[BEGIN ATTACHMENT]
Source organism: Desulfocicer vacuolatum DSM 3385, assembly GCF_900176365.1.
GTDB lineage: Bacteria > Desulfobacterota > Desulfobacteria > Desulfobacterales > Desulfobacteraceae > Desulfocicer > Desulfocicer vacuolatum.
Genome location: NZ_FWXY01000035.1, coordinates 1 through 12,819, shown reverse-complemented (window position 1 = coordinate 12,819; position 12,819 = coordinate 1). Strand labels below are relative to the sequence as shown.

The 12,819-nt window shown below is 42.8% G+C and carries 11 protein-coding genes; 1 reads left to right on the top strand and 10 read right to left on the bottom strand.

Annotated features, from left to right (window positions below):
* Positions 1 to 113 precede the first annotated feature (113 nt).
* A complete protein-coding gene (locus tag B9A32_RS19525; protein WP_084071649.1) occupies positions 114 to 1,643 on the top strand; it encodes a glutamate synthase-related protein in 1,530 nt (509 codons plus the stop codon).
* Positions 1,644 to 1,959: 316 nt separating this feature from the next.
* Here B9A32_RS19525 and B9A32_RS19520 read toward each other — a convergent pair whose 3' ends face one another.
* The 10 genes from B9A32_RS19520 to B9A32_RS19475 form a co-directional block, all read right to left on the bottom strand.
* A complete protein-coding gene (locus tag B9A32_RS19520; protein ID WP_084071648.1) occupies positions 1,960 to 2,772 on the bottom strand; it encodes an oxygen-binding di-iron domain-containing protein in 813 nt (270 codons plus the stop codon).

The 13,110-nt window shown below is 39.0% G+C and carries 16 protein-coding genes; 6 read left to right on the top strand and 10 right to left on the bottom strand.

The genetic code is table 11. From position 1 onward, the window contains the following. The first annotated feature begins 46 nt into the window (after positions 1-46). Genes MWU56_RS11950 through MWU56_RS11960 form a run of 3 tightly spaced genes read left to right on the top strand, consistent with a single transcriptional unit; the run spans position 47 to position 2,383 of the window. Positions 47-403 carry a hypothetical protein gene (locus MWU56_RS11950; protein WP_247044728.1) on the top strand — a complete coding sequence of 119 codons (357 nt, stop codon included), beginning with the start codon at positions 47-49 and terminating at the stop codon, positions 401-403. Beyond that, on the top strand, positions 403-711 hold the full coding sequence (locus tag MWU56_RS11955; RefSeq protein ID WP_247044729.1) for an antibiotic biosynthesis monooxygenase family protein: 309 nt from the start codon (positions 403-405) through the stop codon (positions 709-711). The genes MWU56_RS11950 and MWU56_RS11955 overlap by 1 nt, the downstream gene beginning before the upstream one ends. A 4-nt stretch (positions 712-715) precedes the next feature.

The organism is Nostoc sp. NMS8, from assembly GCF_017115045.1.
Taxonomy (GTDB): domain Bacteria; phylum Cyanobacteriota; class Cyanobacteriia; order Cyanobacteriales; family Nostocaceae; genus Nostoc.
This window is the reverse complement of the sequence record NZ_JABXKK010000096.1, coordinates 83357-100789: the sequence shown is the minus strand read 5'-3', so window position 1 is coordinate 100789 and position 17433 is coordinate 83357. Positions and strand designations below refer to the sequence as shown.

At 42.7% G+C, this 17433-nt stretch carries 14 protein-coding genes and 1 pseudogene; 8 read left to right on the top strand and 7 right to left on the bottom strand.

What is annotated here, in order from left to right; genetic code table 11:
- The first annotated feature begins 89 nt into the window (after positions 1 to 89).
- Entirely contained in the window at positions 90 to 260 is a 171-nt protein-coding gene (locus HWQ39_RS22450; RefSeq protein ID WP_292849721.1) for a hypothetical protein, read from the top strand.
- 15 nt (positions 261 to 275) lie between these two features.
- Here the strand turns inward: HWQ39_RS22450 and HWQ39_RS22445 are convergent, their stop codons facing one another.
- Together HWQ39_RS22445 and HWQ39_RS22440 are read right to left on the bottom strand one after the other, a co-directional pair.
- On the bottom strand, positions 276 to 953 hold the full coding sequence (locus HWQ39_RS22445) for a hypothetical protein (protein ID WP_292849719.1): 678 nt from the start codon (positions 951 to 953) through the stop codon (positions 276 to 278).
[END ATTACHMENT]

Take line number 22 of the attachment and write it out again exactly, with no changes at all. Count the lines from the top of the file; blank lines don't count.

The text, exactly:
- Here the strand turns inward: HWQ39_RS22450 and HWQ39_RS22445 are convergent, their stop codons facing one another.